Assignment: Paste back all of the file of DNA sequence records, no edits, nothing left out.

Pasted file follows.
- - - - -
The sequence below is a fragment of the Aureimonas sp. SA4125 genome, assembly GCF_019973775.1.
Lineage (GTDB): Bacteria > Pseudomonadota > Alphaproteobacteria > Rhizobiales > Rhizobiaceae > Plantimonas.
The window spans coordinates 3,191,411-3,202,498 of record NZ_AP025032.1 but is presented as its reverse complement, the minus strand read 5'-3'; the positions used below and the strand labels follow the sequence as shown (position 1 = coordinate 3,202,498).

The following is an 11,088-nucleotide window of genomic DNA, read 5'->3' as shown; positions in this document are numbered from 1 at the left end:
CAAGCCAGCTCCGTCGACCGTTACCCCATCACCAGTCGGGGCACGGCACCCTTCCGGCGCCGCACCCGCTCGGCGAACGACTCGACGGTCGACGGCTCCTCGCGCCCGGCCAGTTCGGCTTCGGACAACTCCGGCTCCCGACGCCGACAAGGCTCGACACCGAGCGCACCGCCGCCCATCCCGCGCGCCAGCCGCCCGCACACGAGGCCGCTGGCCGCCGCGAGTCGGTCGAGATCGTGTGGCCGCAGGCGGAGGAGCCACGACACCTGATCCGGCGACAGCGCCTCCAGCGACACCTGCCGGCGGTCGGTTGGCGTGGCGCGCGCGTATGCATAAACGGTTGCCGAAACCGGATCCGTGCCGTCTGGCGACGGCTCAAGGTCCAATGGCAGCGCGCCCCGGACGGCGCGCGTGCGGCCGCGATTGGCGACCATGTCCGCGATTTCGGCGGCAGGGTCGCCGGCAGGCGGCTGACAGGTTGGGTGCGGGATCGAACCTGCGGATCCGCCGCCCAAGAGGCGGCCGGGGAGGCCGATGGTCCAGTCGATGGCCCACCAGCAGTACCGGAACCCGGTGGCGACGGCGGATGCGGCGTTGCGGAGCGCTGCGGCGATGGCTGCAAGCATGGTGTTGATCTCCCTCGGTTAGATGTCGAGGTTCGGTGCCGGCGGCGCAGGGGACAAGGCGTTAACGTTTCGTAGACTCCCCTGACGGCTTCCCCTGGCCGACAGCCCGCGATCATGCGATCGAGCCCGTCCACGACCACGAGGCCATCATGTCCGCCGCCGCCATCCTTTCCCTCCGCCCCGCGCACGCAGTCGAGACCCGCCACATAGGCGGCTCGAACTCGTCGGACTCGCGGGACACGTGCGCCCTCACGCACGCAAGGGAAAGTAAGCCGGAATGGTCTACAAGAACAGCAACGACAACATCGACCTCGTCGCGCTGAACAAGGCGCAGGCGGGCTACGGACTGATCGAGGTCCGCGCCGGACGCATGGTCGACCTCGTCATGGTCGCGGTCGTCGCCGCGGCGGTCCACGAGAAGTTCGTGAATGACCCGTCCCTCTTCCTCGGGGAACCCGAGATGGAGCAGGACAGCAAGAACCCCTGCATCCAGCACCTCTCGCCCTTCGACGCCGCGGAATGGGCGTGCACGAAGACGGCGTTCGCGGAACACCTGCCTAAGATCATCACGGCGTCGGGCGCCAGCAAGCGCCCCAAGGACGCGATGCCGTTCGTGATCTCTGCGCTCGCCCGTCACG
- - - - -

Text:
The sequence below is a fragment of the Aureimonas sp. SA4125 genome, assembly GCF_019973775.1.
Lineage (GTDB): Bacteria > Pseudomonadota > Alphaproteobacteria > Rhizobiales > Rhizobiaceae > Plantimonas.
The window spans coordinates 3,191,411-3,202,498 of record NZ_AP025032.1 but is presented as its reverse complement, the minus strand read 5'-3'; the positions used below and the strand labels follow the sequence as shown (position 1 = coordinate 3,202,498).

The following is an 11,088-nucleotide window of genomic DNA, read 5'->3' as shown; positions in this document are numbered from 1 at the left end:
CAAGCCAGCTCCGTCGACCGTTACCCCATCACCAGTCGGGGCACGGCACCCTTCCGGCGCCGCACCCGCTCGGCGAACGACTCGACGGTCGACGGCTCCTCGCGCCCGGCCAGTTCGGCTTCGGACAACTCCGGCTCCCGACGCCGACAAGGCTCGACACCGAGCGCACCGCCGCCCATCCCGCGCGCCAGCCGCCCGCACACGAGGCCGCTGGCCGCCGCGAGTCGGTCGAGATCGTGTGGCCGCAGGCGGAGGAGCCACGACACCTGATCCGGCGACAGCGCCTCCAGCGACACCTGCCGGCGGTCGGTTGGCGTGGCGCGCGCGTATGCATAAACGGTTGCCGAAACCGGATCCGTGCCGTCTGGCGACGGCTCAAGGTCCAATGGCAGCGCGCCCCGGACGGCGCGCGTGCGGCCGCGATTGGCGACCATGTCCGCGATTTCGGCGGCAGGGTCGCCGGCAGGCGGCTGACAGGTTGGGTGCGGGATCGAACCTGCGGATCCGCCGCCCAAGAGGCGGCCGGGGAGGCCGATGGTCCAGTCGATGGCCCACCAGCAGTACCGGAACCCGGTGGCGACGGCGGATGCGGCGTTGCGGAGCGCTGCGGCGATGGCTGCAAGCATGGTGTTGATCTCCCTCGGTTAGATGTCGAGGTTCGGTGCCGGCGGCGCAGGGGACAAGGCGTTAACGTTTCGTAGACTCCCCTGACGGCTTCCCCTGGCCGACAGCCCGCGATCATGCGATCGAGCCCGTCCACGACCACGAGGCCATCATGTCCGCCGCCGCCATCCTTTCCCTCCGCCCCGCGCACGCAGTCGAGACCCGCCACATAGGCGGCTCGAACTCGTCGGACTCGCGGGACACGTGCGCCCTCACGCACGCAAGGGAAAGTAAGCCGGAATGGTCTACAAGAACAGCAACGACAACATCGACCTCGTCGCGCTGAACAAGGCGCAGGCGGGCTACGGACTGATCGAGGTCCGCGCCGGACGCATGGTCGACCTCGTCATGGTCGCGGTCGTCGCCGCGGCGGTCCACGAGAAGTTCGTGAATGACCCGTCCCTCTTCCTCGGGGAACCCGAGATGGAGCAGGACAGCAAGAACCCCTGCATCCAGCACCTCTCGCCCTTCGACGCCGCGGAATGGGCGTGCACGAAGACGGCGTTCGCGGAACACCTGCCTAAGATCATCACGGCGTCGGGCGCCAGCAAGCGCCCCAAGGACGCGATGCCGTTCGTGATCTCTGCGCTCGCCCGTCACG